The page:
Instructions for the Management of the Voice.

As the voice naturally slides into a higher tone, when we want to speak louder; but not so easily into a lower tone, when we would speak more softly the first care of every reader and speaker ought to be, to acquire a power of lowering the voice when it is got too high. Experience shows us, that we can raise our voice at pleasure to any pitch it is capable of; but the same experience tells us, that it requires infinite art and practice to bring the voice to a lower key

when it is once raised too high. It ought therefore to be a first principle with all public readers and speakers, rather to begin under the common level of their voice than above it.

Every one, therefore, who would acquire a variety of tone in public reading or speaking, must avoid, as the greatest evil, a loud and vociferous beginning; and for this purpose it would be prudent in a reader or speaker to adapt his voice as if only to be heard by the person who is nearest to him: if his voice has natural strength, and the subject any thing impassioned in it, a higher and louder tone will insensibly steal on him; and his greatest address must be directed to keeping it within bounds. For this purpose, it will be frequently necessary for him to recall his voice, as it were, from the extremities of his auditory, and direct it to those who are nearest to him. This it will be proper to do almost at the beginning of every paragraph in reading, and at the introduction of every part of the subject in discourse. Nothing will so powerfully work on the voice, as supposing ourselves conversing at different intervals with different parts of the auditory.

If, in the course of reading, the voice should slide into a higher tone, and this tone should too often recur, care must be taken to throw in a variety, by beginning subsequent sentences in a lower tone, and, if the subject will admit of it, in a monotone; for the monotone, it is presumed, is the most efficacious means of bringing the voice from high to low, and of altering it when it has been too long in the same key. This may appear paradoxical to those who have not studied the subject; but if every sentence begins high and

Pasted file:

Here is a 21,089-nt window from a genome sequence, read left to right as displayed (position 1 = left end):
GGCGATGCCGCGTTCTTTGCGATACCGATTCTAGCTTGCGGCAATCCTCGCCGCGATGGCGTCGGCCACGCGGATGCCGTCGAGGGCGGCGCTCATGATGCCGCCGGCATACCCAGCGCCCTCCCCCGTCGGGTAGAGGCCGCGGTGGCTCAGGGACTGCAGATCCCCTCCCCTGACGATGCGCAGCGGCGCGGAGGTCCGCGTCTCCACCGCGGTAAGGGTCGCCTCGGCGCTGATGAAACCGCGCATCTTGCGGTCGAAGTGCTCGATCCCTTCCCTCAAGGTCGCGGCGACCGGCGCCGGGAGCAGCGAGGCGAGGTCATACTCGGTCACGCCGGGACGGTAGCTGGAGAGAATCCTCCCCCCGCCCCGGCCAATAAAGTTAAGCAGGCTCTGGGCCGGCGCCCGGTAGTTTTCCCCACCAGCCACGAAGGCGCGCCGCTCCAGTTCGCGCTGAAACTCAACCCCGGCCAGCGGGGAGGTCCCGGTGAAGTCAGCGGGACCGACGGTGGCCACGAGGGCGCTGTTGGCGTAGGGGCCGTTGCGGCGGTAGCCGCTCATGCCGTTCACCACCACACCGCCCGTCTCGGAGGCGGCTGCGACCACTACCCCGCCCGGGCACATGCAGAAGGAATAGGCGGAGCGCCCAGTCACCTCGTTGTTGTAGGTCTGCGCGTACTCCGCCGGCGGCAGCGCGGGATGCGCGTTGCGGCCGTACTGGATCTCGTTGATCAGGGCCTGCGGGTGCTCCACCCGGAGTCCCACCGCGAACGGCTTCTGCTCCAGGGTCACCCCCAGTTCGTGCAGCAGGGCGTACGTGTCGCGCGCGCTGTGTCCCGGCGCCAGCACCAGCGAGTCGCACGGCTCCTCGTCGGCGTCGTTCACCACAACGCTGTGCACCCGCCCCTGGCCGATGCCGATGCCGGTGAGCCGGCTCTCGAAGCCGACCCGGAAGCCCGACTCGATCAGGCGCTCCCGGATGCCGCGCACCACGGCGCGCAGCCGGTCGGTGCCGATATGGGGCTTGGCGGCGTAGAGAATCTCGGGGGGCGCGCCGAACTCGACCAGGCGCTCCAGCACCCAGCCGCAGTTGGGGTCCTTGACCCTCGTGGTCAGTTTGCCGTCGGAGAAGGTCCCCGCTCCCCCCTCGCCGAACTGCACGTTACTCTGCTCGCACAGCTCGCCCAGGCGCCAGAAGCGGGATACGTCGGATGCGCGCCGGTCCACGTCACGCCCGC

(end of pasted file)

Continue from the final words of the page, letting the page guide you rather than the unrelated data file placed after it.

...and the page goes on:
ends low, or inversely, though the sentences singly considered will have a variety, yet, if considered collectively, they will have a sameness; so, by commencing sometimes with a monotone, though this monotone may have a sameness, yet, as associated with other tones, it will certainly augment the variety. Grand, solemn, awful subjects, admit best of the monotone a beautiful example of this offers itself in Akenside's Pleasures of Imagination, on the power of novelty:

What need words

To paint its pow'r? For this the daring youth
Breaks from his weeping mother's anxious arms,
In foreign climes to rove: the pensive sage,
Heedless of sleep or midnight's harmful damp,
Hangs o'er the sickly taper; and untir'd
The virgin follows, with enchanted step,
The mazes of some wild and wond'rous tale,
From morn to eve; unmindful of her form,